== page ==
Providing a Platform for Informed Decision Making

The end goal of any root cause analysis is to identify the changes that need to be made. These changes generally flow into one or more of the following categories: people, processes, and technology.

  • People: It is possible that the appropriate processes were established to prevent this type of failure, and that the technology was correctly identifying steps to prevent the failure, but that one or more individuals did not follow through on the correct actions.
  • Processes: Conversely, the data provided from the preventive maintenance software could point out a flaw in the processes associated with preventive maintenance. For example, the software could exclude the maintenance profiles for certain asset classes, or maintenance technicians may be instructed to only follow the maintenance processes identified by the software instead of also applying their expertise.
  • Technology: While any CMMS software is only as good as the data entered into it, it is also possible that the preventive maintenance software was not functioning properly. Perhaps integration across the various systems was incorrectly applied, or your organization has simply outgrown the software.

The effectiveness of root cause analysis largely depends on the amount of time spent preparing for it by carrying out a thorough investigation, collecting sufficient evidence, identifying the correct team members, and properly planning a root cause analysis meeting with the right people involved. It is of utmost importance to gather and analyze all relevant data in order to determine which of these factors played a part in the failure.

Perform Root Cause Analysis with the Help of Preventive Maintenance Software

If you are looking to implement maintenance software in your organization, DPSI can help. We have been in the industry for nearly 30 years and have over 50,000 satisfied users in 50 countries.

How to Create and Implement an Asset Management Strategy

According to the Institute of Asset Management, an asset management strategy is a “long-term optimized approach to management of the assets, derived from, and consistent with, the organizational strategic plan and the asset management policy.” Stated differently, an asset management strategy is a high-level but very important document that guides asset management activities within an organization.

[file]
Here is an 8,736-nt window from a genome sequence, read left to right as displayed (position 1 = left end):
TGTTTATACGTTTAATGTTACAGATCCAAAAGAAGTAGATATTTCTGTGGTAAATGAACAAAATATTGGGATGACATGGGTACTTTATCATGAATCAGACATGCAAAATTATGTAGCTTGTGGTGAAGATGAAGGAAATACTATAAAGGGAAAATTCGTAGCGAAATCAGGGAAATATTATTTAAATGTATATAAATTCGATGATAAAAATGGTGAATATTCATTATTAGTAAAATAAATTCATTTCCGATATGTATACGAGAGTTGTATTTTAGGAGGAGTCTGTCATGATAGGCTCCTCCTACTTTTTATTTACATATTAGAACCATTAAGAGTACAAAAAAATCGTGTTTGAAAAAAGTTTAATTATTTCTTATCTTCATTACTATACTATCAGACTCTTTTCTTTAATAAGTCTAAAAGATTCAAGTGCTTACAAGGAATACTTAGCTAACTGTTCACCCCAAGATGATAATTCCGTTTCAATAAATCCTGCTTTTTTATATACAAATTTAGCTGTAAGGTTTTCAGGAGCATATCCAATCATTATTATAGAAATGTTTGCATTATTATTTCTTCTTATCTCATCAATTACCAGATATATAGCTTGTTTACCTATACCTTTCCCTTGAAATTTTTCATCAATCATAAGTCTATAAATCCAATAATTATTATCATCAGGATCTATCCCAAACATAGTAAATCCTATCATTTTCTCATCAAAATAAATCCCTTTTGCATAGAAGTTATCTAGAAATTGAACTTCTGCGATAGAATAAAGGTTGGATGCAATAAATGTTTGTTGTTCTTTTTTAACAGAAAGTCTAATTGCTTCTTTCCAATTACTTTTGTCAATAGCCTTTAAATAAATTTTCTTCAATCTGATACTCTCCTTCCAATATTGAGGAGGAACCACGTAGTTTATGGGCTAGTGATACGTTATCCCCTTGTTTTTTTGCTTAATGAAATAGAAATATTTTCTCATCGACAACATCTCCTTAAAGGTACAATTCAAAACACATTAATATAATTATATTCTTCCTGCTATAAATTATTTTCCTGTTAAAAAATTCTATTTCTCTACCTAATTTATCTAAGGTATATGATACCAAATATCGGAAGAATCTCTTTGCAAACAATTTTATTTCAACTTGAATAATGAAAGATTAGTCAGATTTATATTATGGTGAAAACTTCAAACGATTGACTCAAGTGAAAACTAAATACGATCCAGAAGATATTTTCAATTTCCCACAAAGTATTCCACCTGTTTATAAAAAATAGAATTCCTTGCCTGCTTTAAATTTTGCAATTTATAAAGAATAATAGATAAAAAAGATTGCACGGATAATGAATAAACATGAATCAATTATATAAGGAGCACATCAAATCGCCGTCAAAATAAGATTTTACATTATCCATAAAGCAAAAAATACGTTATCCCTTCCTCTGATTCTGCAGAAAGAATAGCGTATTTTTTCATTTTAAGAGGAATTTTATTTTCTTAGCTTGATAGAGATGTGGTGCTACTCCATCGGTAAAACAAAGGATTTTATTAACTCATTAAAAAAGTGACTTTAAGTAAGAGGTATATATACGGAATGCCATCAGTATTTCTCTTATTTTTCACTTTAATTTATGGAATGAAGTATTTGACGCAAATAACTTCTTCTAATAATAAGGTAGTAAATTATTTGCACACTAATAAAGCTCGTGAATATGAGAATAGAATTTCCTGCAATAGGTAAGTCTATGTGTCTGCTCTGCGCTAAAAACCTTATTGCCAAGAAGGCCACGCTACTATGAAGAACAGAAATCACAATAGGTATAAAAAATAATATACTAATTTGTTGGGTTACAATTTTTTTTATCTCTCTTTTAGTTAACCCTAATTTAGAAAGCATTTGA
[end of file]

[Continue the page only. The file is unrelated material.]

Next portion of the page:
Asset Management Software

An Overview of the Strategy Development Process

Implementing an asset management strategy is typically considered a six-step process, as indicated below:

  1. Review the organization’s structure.
  2. Conduct an asset management self-assessment.
  3. Identify the asset management policies and goals to be achieved.
  4. Prepare and implement an asset management action plan.
  5. Review and monitor progress.
  6. Solicit feedback from stakeholders.

The Role of Maintenance Management Software

Perhaps the key component of an asset management strategy is maintenance management software. Without effective computerized maintenance management system software, it is nearly impossible to develop an asset management strategy. By utilizing computerized maintenance management system software, an organization can save both time and money in a variety of different ways:

  • Labor costs can be reduced as staff efficiency is maximized.
  • Delays in asset downtime are minimized, as replacement parts and inventory are available ahead of scheduled maintenance work orders.
  • Work order feedback loops are available to create a more granular view of the history of specific assets, allowing for both analysis of similar assets and more accurate maintenance records.

Thinking Beyond Simple Life Cycles

Several considerations should be made in conjunction with the establishment of an asset management strategy, all of which move beyond a simple assumption of maintenance work order scheduling based on suggested life cycles.

  • As part of the implementation of an asset management strategy, examine the preventive maintenance requirements for each asset. This will inform the development of a cohesive plan, which can subsequently be programmed into the computerized maintenance management system software.
  • Using the feedback loop discussed above, include condition-based maintenance concepts into your preventive maintenance. On a more detailed level, this means allowing for adjustments to future work orders contained in the maintenance management software. This will allow personnel to account for unexpected deterioration.
  • Carefully considering optimal preventive maintenance times is one additional component to keep in mind. Since maintenance, whether planned or otherwise, removes an asset from production, the goal should be to eliminate the impact of this downtime on the business. This often means taking into account any seasonal business patterns, as well as knowing which days in a typical week are slower.

7 Preventive Maintenance Mistakes to Avoid